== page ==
Shoah is a pure creation, Lanzmann said. There was nothing to film. There was only the nothingness. For a key sequence shot at the train station in Treblinka, he worked with what could be called historically appropriate props, re-enacting, in a sense, the passage of a death train to its terminal destination. I had to invent the scene, he said. To hire the locomotive and find this locomotive driver. To create this. It was one of the reasons why Ive said that Shoah is hardly a documentary. The categorization between fiction and documentary is completely blurred. Indeed, even mentioning the D-word makes the 85-year-old philosopher, journalist, and former French resistance fighter ornery. When I hear you use the word documentary, he said, a slight smile creeping up his totemic visage. I would like to take out a pistol, yes.
Unlike his discursive film, he tends toward declaration, with the impact of his words perhaps taking precedence over their supportability. One can debate the definition or even the need for the documentary distinction, but if such a category exists, Shoah certainly belongs to it, and Lanzmann, employing the patience of cinema vérité the interrogative gaze of Errol Morris, and even the righteous ambush tactics of a Michael Moore, is a pre-eminent documentarian. What ultimately matters is that artistic methods were employed to serve irrefutable facts. His pursuit of historical exactitudeon camera, he demands that every statistic, every minute detail be described in fullin a sense freed him, both on location and in the editing studio. There was no conflict, he said, between his obligations to the subject matter and his aesthetic design. I constantly had to choose art.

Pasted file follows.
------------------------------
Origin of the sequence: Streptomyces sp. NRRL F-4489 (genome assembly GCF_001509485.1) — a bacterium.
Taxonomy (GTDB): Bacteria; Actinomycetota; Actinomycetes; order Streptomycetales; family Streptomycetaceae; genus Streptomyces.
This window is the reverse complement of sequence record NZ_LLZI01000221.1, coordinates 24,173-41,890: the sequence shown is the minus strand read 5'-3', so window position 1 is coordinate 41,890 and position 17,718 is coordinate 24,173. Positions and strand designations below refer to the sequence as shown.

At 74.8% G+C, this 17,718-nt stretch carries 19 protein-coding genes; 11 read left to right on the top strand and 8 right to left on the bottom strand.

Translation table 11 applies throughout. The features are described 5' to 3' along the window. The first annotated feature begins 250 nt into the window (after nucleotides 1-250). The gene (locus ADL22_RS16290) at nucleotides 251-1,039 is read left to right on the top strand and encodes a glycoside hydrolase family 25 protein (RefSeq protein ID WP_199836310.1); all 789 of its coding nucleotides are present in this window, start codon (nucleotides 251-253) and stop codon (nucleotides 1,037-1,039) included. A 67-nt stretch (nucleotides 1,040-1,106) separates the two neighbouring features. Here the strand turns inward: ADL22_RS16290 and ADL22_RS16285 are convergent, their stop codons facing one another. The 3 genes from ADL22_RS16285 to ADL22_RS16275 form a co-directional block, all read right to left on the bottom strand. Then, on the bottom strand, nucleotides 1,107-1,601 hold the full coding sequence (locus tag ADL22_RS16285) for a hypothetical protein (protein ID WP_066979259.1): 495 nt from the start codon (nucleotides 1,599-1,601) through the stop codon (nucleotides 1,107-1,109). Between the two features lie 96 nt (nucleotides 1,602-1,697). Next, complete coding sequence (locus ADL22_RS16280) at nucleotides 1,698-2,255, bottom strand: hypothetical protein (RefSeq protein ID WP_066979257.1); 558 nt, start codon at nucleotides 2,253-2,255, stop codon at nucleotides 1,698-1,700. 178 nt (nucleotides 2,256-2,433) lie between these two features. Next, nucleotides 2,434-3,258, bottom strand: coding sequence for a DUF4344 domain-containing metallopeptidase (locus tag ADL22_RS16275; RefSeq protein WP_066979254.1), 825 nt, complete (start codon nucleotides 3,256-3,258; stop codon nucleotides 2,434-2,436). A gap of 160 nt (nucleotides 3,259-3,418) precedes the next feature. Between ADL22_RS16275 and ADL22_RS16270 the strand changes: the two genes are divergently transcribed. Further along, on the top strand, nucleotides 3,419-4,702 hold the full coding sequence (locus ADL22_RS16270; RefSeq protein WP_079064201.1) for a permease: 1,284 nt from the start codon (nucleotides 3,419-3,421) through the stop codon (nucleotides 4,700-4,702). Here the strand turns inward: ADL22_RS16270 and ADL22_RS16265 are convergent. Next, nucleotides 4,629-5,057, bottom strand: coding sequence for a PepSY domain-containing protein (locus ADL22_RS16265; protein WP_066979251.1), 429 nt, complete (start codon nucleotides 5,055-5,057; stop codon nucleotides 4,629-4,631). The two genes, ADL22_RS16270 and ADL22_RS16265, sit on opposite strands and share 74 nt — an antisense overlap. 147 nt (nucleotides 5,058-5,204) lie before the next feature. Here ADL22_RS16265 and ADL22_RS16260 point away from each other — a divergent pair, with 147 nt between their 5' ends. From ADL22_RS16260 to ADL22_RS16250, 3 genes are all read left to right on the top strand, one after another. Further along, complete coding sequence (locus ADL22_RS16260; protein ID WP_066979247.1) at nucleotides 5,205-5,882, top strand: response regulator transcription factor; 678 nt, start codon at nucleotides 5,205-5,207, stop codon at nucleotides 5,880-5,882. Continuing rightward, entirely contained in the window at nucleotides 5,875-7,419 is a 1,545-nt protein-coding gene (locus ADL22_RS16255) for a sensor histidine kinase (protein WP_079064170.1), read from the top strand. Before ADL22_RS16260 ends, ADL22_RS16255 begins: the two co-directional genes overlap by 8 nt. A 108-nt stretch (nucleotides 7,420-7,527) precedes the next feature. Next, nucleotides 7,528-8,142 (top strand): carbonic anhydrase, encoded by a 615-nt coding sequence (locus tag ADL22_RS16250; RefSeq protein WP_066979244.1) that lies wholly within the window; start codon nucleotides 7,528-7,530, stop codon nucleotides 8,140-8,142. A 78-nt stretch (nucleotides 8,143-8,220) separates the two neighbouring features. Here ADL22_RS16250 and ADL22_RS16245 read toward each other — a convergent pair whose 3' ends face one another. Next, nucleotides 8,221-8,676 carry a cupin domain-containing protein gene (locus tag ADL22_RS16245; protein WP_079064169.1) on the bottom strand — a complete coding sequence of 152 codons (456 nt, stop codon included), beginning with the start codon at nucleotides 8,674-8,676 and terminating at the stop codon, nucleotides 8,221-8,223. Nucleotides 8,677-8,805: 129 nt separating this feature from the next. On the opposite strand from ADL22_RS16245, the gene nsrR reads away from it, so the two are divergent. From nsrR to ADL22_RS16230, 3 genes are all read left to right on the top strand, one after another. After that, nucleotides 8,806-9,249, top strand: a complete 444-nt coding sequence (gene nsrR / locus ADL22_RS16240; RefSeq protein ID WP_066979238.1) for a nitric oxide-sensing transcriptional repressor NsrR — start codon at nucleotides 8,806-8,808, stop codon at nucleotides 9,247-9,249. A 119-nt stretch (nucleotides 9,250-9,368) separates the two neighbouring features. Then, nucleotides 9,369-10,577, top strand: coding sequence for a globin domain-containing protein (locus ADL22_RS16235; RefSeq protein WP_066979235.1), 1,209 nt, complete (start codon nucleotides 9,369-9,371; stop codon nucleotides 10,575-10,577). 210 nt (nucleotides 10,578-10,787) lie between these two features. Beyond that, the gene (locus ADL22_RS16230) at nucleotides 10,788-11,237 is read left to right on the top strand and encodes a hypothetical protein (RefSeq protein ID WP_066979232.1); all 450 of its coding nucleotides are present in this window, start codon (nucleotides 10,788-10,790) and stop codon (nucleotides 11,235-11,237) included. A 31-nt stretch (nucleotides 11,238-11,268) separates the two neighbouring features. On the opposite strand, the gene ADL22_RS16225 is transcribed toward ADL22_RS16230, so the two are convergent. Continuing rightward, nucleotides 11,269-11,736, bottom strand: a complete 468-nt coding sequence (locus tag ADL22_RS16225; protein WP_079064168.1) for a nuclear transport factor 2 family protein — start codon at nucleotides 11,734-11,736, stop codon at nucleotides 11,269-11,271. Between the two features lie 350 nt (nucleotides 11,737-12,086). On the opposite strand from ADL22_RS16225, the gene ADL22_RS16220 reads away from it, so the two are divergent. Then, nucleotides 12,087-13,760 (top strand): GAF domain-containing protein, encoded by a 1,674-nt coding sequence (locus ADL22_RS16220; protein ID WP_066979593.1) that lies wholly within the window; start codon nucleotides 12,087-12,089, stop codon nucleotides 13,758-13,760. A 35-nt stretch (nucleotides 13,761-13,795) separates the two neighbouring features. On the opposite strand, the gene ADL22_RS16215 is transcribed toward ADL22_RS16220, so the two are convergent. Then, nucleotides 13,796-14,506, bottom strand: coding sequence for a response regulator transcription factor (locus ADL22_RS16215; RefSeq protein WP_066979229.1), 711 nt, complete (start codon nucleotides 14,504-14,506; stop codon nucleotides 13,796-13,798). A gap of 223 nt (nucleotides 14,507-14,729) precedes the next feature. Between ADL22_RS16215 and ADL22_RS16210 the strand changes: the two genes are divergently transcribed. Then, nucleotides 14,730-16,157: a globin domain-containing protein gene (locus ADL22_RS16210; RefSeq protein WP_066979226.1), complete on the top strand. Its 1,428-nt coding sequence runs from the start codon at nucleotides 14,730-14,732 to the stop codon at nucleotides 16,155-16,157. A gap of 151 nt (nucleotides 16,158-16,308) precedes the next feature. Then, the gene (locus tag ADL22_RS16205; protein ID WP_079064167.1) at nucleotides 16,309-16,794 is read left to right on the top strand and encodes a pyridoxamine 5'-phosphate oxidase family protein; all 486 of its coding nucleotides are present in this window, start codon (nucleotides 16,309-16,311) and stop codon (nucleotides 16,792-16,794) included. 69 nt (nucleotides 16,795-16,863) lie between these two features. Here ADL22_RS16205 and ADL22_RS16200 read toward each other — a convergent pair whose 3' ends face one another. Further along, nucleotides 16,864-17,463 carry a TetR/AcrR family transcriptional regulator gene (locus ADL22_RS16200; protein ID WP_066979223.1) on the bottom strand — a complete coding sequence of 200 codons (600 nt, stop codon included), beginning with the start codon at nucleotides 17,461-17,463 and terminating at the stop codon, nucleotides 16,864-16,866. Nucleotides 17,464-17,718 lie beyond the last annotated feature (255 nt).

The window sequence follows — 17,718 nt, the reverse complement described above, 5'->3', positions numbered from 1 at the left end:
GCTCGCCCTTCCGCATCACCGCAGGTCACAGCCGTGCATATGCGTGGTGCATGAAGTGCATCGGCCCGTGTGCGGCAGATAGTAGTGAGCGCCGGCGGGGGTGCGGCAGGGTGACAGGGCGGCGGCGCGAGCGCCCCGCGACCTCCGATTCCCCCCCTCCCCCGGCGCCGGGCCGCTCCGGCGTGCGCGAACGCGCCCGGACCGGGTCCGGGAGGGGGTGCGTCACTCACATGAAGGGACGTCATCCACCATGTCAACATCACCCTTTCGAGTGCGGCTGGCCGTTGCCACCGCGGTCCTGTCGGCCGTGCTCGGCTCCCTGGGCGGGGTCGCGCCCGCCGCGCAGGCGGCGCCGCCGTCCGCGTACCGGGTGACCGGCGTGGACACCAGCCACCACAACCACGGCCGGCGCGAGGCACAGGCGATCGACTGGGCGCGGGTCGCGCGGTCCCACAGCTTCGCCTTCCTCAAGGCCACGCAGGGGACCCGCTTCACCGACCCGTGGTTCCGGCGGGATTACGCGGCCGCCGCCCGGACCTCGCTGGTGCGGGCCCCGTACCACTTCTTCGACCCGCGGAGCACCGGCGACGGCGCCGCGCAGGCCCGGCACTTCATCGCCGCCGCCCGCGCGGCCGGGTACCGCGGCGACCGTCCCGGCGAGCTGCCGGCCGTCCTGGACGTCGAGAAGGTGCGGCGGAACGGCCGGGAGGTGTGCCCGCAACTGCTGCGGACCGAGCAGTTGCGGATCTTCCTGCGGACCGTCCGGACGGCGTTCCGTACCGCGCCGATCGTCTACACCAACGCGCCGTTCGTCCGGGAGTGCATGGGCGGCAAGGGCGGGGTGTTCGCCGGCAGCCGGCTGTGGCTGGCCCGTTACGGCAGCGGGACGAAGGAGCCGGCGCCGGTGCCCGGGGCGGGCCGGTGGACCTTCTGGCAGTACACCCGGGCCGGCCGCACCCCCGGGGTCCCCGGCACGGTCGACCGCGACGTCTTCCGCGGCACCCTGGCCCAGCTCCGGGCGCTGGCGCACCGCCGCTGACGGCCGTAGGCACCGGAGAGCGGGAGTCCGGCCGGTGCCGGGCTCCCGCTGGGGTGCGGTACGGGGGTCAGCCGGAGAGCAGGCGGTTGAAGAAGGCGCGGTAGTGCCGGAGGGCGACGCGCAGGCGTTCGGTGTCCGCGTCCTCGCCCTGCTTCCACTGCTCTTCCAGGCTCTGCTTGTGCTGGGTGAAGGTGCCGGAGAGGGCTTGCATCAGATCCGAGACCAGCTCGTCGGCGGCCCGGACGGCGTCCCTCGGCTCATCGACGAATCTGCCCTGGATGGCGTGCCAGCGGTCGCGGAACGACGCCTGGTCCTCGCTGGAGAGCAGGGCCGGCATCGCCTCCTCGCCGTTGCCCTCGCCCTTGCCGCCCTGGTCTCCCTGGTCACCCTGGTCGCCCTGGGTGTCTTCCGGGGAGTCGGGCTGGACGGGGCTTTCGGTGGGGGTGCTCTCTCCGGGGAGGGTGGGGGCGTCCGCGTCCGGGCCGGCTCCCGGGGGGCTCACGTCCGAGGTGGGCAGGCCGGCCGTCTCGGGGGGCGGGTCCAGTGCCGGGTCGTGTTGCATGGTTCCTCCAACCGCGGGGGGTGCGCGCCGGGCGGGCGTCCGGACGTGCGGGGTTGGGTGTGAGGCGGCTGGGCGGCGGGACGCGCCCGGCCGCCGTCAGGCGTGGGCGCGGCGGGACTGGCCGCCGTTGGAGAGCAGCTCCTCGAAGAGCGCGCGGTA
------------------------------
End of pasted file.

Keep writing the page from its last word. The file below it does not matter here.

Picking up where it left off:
What distinguishes Shoah from most of the films about the Shoah that followed is its refusal to turn away from the irreconcilable fact of mass extermination. Jewish survivors are interviewed, but not about their survival. They havent prevailed over deaththey are witnesses to it. There is an obsession with survivors, Lanzmann said, referring to both the Hollywoodization of the Holocaust as well as to a particularly American preference for happy endings and Christian redemption. Schindlers List, Saving Private Ryan, and all that. Shoah is not a film about survival. It is a film about death. Not one [of the films survivors] should have been able to survive, because they were all sentenced to death.
And in this sense, Lanzmanns narrative functions very much like a ghost story. I always said that the Jewish protagonists of Shoah should not be called survivors, but revenantin French, meaning returned from the dead, phantoms, ghosts. For nine and a half hours, Shoah is a record of whats missing. From the overgrown fields and rocky monuments at Treblinka and the snowcapped piles of rubble of Birkenau to the outlines of Warsaw Ghetto flats long leveled, the camera stares at a vacancy. The Nazis succeeded in cleansing these regions of Jews, and Lanzmann wont let us turn from this truth. Film can record whats apparent, but he shows how the medium can also document what isnt. Told what was, what really happened, were encouraged to fill in the blanks. Its all still there, no less haunting, devastating or essential than it ever was.
Claude Lanzmanns Shoah opens December 10 at Lincoln Plaza and December 24 at the IFC Center
Join My Voice Nation for free stuff, film info & more!